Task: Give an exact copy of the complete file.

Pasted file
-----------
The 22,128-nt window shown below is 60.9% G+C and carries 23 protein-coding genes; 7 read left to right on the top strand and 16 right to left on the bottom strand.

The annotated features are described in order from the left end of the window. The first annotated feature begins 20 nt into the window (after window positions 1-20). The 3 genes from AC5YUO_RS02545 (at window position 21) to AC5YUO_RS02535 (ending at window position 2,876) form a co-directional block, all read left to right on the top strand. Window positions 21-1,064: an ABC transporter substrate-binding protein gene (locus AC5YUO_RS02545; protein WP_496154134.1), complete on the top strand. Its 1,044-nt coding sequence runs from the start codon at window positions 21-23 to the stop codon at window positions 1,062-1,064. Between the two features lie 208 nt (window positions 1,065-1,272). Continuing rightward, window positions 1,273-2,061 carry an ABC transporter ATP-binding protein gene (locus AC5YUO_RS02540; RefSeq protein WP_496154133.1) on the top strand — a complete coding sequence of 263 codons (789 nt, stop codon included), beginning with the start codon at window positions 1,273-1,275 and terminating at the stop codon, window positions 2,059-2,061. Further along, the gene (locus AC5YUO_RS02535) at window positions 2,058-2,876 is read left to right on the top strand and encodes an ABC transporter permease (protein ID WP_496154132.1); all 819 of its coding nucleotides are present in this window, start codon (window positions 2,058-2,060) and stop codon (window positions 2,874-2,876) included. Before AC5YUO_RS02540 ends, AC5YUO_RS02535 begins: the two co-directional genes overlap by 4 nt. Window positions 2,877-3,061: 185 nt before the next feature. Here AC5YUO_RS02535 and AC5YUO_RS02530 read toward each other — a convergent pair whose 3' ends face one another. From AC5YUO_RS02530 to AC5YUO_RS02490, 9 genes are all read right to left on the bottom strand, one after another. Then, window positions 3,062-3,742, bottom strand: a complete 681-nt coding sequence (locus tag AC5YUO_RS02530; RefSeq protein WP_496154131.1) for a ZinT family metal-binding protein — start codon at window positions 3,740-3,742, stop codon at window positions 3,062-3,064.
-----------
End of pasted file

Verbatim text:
The 22,128-nt window shown below is 60.9% G+C and carries 23 protein-coding genes; 7 read left to right on the top strand and 16 right to left on the bottom strand.

The annotated features are described in order from the left end of the window. The first annotated feature begins 20 nt into the window (after window positions 1-20). The 3 genes from AC5YUO_RS02545 (at window position 21) to AC5YUO_RS02535 (ending at window position 2,876) form a co-directional block, all read left to right on the top strand. Window positions 21-1,064: an ABC transporter substrate-binding protein gene (locus AC5YUO_RS02545; protein WP_496154134.1), complete on the top strand. Its 1,044-nt coding sequence runs from the start codon at window positions 21-23 to the stop codon at window positions 1,062-1,064. Between the two features lie 208 nt (window positions 1,065-1,272). Continuing rightward, window positions 1,273-2,061 carry an ABC transporter ATP-binding protein gene (locus AC5YUO_RS02540; RefSeq protein WP_496154133.1) on the top strand — a complete coding sequence of 263 codons (789 nt, stop codon included), beginning with the start codon at window positions 1,273-1,275 and terminating at the stop codon, window positions 2,059-2,061. Further along, the gene (locus AC5YUO_RS02535) at window positions 2,058-2,876 is read left to right on the top strand and encodes an ABC transporter permease (protein ID WP_496154132.1); all 819 of its coding nucleotides are present in this window, start codon (window positions 2,058-2,060) and stop codon (window positions 2,874-2,876) included. Before AC5YUO_RS02540 ends, AC5YUO_RS02535 begins: the two co-directional genes overlap by 4 nt. Window positions 2,877-3,061: 185 nt before the next feature. Here AC5YUO_RS02535 and AC5YUO_RS02530 read toward each other — a convergent pair whose 3' ends face one another. From AC5YUO_RS02530 to AC5YUO_RS02490, 9 genes are all read right to left on the bottom strand, one after another. Then, window positions 3,062-3,742, bottom strand: a complete 681-nt coding sequence (locus tag AC5YUO_RS02530; RefSeq protein WP_496154131.1) for a ZinT family metal-binding protein — start codon at window positions 3,740-3,742, stop codon at window positions 3,062-3,064.